ORANJE IMPRESS. Three teams - England, the Netherlands and Spain - have perfect records at the halfway mark, while Germany has one draw to go along with five wins.

Perhaps the most impressive performance has been that of the Netherlands. In their most recent outings, the Oranje pounded Scotland, 3-0, and Macedonia, 4-0.

Dirk Kuyt and Klaas Huntelaar scored in both games. Coach Bert van Marwijk, who took over for Marco van Basten after Euro 2008, has an abundance of options up front.

Arjen Robben also started both games and was outstanding. Also battling for playing time are Wesley Sneijder and Rafael van der Vaart, teammates of Huntelaar and Robben at Real Madrid, Arsenal's Robin van Persie and Ryan Babel, Kuyt's Liverpool teammate.

The fierce competition up front has created some tension. Sneijder was openly ticked that he only played 25 minutes against Scotland. Van Marwijk, whose son-in-law is defensive midfielder Mark van Bommel, said he wouldn't expect it to be any other way.

 "Wesley handled the situation well," said Van Marwijk. "Disappointment is allowed, it's normal even, just so long as you stay within certain limits. Limits Wesley did not even come near to exceeding."

And van Marwijk went out of his way to praise Sneijder's performance in a starting role against Macedonia.

OVERPRIVILEGED PORTUGUESE. The biggest disappointment so far has been without a doubt Portugal, which is tied for third in Group 1, seven points behind Denmark and Hungary.

The Portuguese have been horrible at home, losing to Denmark, 3-2, and tying Albania and Sweden, both 0-0, in their most recent qualifiers.

Asked for his solution to Portugal's scoring problems, Coach Carlos Queiroz wasn't greedy.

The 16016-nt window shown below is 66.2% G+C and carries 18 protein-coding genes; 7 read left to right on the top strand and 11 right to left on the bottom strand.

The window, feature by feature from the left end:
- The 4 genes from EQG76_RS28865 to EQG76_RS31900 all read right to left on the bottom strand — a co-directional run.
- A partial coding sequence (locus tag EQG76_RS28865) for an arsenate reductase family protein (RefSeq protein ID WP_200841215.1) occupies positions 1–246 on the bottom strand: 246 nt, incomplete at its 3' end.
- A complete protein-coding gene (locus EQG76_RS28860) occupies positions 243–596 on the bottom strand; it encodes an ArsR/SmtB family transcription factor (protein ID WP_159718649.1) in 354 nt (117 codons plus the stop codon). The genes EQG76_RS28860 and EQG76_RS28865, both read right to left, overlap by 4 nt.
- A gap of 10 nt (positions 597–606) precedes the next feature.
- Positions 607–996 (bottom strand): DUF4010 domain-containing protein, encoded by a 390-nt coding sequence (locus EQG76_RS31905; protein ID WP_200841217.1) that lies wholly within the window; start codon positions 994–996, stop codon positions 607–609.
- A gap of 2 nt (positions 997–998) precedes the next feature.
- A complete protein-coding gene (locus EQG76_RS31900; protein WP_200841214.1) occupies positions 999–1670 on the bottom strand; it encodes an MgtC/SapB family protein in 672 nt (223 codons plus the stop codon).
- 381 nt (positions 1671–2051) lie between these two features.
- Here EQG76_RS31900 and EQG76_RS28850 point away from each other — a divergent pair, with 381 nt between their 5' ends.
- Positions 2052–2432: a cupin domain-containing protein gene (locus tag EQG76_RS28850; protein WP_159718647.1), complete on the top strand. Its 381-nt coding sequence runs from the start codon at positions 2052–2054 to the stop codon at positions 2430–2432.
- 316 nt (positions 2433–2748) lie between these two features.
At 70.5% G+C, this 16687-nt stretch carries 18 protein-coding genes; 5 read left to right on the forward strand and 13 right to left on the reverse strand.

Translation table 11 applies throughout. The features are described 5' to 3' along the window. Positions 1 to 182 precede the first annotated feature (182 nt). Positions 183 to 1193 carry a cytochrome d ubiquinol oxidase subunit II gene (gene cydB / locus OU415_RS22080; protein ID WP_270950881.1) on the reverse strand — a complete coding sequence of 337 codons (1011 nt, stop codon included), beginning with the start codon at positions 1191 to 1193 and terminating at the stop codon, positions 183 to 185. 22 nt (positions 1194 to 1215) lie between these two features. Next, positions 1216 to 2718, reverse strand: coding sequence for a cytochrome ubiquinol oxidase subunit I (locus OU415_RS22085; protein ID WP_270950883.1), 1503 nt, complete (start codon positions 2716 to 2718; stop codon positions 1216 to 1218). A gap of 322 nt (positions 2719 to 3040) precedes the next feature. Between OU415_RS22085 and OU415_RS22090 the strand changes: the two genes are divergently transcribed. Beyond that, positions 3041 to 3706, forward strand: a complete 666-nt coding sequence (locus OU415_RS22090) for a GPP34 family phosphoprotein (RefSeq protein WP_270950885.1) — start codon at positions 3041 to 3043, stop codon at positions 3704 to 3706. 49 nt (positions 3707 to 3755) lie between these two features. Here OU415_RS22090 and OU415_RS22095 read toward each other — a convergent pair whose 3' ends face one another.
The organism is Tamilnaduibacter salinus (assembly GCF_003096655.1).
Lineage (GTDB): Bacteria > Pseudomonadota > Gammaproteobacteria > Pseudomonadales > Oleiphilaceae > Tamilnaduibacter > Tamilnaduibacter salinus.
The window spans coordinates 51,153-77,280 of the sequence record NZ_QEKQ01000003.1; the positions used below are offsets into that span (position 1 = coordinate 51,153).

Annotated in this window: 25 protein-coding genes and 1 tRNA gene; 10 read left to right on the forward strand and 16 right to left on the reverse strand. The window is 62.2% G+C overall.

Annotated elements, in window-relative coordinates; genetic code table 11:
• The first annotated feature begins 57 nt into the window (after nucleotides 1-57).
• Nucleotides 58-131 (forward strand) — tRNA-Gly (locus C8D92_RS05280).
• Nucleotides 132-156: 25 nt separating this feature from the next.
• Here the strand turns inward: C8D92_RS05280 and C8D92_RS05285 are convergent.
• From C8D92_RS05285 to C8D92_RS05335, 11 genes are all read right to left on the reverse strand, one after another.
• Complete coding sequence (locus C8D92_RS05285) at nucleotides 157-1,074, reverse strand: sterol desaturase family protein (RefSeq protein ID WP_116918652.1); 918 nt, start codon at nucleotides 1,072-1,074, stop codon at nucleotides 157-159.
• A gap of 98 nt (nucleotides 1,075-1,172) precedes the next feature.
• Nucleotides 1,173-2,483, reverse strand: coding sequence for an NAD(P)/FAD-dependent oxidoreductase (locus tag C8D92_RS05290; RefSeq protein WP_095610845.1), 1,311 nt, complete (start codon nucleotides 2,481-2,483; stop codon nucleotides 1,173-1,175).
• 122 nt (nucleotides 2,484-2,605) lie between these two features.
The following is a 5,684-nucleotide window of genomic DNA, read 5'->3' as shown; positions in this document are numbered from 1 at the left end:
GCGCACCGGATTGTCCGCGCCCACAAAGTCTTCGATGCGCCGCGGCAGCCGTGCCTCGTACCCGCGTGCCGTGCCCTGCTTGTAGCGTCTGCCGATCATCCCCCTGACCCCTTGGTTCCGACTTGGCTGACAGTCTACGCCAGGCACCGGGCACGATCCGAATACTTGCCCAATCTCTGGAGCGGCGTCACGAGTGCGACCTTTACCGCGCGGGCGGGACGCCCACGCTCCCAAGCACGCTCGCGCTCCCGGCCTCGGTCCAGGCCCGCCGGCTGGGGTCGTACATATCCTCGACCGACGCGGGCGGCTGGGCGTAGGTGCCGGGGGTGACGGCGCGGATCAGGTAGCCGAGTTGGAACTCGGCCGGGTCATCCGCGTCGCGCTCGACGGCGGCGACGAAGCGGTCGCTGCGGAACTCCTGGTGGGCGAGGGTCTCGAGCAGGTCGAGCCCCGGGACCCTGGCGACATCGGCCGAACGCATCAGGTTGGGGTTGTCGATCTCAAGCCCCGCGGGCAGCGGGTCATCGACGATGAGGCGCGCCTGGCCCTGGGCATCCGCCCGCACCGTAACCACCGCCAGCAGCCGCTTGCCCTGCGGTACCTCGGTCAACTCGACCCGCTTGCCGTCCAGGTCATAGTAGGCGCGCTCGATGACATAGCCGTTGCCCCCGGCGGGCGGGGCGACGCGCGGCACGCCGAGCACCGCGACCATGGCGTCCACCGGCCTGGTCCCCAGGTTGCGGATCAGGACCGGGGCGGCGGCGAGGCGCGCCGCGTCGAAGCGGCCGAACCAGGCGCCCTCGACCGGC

"One goal per game," Queiroz said. "Just score."

The former MetroStars coach said his players needed to work harder.

"There's no reason why [Cristiano] Ronaldo, Nani, Simao, Maniche and Tiago shouldn't play as well when they are on international duty as they do for their club teams," he said before the Sweden game.

He also seemed to suggest the players were spoiled.

"You have to win first and then you have privileges," he said.

AMERICAN CONNECTION. A pair of Americans could be headed to South Africa with European teams.

Former U.S. U-17 defender Neven Subotic made his qualifying debut for Group 7 leader Serbia in a 3-2 win at Romania.

Subotic, who has been tipped as a future partner for Manchester United star Nemanja Vidic in the middle of the Serbian backline, came on in the 65th minute and was on the field for only seven minutes when he received his first yellow card. Subotic's wish to play for Germany, where he plays for Borussia Dortmund, was turned down because he didn't meet FIFA's rules for youth internationals switching allegiances, so he chose to play for his father's Serbia. Subotic was born in Bosnia, then moved to Germany as a child and later the United States.

After scoring four goals for Italy at the 2008 Olympics, New Jersey product Giuseppe Rossi was promoted to Italy's senior national team and played his first qualifier for the Azzurri in their 0-0 tie at Bulgaria last fall. He was on the bench for their most recent games, a 2-0 win at Montenegro and 0-0 tie at Ireland that left Italy with a two-point lead over Ireland in Group 8.

Europe has one of the most confusing qualifying systems. It will send 13 teams to the 2010 World Cup, so only the nine group winners are assured of berths in the finals. The eight best second-place teams will square in four series to determine the other four finalists. How the eight best runners-up are determined is the tricky part since eight groups have six teams and one has five. To even things out, the results of the second-place teams against the sixth-place teams are thrown out.

(This article originally appeared in the May 2009 issue of Soccer America magazine.)